Healthcare and Medicine Reference
In-Depth Information
Additional information about the diversity of individuals and their states is
given then by the analysis of the ranges of observations within and between
various sets. Beginners must be aware that confidence intervals and ranges
of observation are different subjects and that they have different meanings .
Both are relevant and useful and provide complementary information.
Our uncertainty about most quantitative parameters found, physiological
and pathological parameters like averages or quantiles, rates, ratios, pro-
portions, relative risks, etiological fractions, or protective efficacy rates are
then expressed by interval estimates of what we have seen with all pos-
sible implications for our decision making to solve the problem under study.
Overlapping confidence intervals of effectiveness of treatment in various
clinical trials make us think whether such results are similar or dissimilar.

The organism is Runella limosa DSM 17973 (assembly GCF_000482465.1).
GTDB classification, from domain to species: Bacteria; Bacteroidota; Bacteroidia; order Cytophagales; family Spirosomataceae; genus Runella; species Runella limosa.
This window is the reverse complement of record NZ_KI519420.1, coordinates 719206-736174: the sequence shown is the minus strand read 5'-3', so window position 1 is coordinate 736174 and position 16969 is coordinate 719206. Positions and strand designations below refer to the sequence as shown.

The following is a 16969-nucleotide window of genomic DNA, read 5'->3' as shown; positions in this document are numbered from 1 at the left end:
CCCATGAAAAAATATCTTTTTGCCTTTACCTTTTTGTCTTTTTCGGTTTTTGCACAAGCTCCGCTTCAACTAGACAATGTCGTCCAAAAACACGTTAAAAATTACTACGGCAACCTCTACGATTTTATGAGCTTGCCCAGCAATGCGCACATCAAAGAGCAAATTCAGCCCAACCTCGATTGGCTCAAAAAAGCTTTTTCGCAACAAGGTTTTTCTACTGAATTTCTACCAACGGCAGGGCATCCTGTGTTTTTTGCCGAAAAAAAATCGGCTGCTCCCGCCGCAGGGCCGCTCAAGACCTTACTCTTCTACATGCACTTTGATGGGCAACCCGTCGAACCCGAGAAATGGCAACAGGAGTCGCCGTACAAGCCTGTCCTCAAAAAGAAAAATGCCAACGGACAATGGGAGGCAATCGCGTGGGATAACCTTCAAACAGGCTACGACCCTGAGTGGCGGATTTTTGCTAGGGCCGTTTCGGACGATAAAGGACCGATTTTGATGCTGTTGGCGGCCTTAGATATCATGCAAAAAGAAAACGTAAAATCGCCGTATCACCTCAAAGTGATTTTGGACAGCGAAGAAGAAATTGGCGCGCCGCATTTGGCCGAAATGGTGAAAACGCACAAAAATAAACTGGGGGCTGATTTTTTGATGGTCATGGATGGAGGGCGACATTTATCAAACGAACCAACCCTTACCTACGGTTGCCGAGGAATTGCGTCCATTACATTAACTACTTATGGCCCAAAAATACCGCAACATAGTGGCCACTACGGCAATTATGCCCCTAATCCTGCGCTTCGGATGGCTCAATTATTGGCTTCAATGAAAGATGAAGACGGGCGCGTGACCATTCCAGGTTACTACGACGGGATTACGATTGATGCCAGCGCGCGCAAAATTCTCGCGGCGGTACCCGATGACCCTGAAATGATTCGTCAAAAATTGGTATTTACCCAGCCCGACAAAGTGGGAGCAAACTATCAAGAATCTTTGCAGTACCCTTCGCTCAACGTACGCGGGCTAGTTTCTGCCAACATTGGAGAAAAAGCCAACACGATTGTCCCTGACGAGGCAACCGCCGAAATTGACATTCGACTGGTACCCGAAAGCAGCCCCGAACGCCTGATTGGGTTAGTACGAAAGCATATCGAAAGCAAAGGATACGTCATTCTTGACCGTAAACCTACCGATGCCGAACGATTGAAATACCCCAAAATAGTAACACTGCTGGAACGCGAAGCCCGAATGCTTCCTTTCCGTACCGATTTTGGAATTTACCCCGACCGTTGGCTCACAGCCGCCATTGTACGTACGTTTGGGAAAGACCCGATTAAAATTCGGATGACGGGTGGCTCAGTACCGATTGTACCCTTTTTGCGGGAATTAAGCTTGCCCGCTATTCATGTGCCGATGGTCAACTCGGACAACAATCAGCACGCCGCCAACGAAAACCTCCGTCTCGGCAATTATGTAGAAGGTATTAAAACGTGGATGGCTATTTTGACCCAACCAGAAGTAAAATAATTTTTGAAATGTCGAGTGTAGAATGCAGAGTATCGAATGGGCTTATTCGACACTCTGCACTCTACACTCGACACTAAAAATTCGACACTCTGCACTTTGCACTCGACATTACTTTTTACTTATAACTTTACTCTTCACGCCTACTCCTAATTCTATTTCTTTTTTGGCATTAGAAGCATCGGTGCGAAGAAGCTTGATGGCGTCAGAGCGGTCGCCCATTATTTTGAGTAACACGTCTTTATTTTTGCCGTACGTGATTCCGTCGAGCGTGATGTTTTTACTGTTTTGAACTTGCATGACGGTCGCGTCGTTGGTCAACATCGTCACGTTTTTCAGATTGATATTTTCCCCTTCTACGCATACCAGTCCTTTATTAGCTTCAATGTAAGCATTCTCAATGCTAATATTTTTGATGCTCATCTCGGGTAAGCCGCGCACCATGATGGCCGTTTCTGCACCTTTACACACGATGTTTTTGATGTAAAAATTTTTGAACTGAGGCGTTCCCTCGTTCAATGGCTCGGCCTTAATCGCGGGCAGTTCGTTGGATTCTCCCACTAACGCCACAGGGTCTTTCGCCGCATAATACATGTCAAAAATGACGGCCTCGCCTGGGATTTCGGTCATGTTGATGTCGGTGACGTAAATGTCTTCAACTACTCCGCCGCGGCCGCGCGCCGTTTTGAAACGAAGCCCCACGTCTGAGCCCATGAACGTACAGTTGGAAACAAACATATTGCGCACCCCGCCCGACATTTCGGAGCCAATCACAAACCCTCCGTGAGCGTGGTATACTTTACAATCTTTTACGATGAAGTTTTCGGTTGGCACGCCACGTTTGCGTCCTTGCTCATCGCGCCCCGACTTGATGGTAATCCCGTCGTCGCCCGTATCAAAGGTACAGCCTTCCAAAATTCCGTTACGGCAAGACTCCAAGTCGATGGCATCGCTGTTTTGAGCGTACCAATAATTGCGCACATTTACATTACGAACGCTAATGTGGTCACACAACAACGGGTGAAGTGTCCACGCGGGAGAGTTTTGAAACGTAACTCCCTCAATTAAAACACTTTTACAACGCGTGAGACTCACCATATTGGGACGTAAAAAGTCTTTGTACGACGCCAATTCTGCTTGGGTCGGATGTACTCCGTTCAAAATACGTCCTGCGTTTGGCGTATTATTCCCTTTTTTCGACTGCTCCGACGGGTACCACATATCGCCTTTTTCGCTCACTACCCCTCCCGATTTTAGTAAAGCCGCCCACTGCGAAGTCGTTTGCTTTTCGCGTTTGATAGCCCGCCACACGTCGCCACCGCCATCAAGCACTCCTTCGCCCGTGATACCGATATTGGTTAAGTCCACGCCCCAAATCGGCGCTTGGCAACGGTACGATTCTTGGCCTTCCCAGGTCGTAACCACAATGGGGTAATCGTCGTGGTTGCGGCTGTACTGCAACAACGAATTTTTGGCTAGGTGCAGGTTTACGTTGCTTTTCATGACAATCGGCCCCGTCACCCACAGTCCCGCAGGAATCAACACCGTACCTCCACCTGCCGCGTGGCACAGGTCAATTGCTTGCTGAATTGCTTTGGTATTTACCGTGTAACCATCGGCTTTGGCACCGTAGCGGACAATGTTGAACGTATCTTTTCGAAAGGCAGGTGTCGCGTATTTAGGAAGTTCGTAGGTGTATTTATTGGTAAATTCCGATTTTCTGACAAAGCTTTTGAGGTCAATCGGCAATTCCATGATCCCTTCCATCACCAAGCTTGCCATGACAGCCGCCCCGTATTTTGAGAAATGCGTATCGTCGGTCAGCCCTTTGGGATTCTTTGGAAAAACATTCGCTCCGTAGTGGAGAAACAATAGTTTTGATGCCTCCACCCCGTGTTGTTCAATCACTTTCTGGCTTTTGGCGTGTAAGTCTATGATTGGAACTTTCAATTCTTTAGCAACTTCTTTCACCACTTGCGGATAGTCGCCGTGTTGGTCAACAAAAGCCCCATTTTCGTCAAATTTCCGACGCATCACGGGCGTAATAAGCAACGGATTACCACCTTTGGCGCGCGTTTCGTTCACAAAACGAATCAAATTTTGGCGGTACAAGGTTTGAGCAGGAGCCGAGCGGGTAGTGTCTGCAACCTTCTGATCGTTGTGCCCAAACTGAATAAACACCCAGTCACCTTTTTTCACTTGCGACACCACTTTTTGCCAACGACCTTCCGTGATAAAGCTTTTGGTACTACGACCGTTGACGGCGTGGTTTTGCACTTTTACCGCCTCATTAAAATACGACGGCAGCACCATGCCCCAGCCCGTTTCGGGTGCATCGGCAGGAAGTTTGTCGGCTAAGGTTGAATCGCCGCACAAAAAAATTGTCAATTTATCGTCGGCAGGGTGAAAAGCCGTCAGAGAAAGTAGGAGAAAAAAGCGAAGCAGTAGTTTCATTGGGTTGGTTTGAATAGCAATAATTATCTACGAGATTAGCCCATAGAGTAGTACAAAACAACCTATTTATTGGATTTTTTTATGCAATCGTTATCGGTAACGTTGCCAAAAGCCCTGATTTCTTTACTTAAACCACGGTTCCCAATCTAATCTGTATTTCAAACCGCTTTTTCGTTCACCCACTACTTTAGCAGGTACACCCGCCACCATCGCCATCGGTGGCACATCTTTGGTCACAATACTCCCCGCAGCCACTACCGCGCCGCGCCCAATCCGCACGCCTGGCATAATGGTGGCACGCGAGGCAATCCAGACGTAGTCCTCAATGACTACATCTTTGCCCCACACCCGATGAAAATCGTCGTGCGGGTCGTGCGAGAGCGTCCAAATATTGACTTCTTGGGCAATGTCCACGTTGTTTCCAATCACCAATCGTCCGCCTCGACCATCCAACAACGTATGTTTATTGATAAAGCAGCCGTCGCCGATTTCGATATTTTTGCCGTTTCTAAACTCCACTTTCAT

British biostatisticians have presented an overall fundamental and detailed
overview of obtaining, interpreting, and using confidence intervals in
describing health phenomena and using them. 70
2.3 Fallacies in Medical Reasoning and
Scientific Thinking in General
Perhaps the most important source of fallacies in medical and scientific
thinking in general is to derive conclusions and make proposals about
causal relationships based on one fulfilled criterion of a cause-effect link
only. For example, if some relative risks or odds ratio are found to be unusu-
ally high, we can conclude that the causal link may be strong but we know
nothing else. A different situation may occur in a field trial of a new vac-
cine's effectiveness, indicating a high protective efficacy ratio (proportion of
the whole of cases prevented by intervention), let us say 80%. This is a good
indicator of causality provided that other causal criteria are fulfilled. A con-
trolled clinical trial is closer to this ideal than other observational analytical
or other type of research.
Covering the entire main body of fallacies in medicine might be over-
whelming for uninitiated readers and it goes well beyond the scope of this
introductory reading. We have devoted a book to the topic, titled Fallacy
Free Reasoning in Medicine 16 that may be welcomed by some readers as an
extension of this chapter and section.
Some of them are also of common importance in the risk and cause
assessment domains as covered in this chapter and in Section 3.1.6 of
Chapter 3 that follows.
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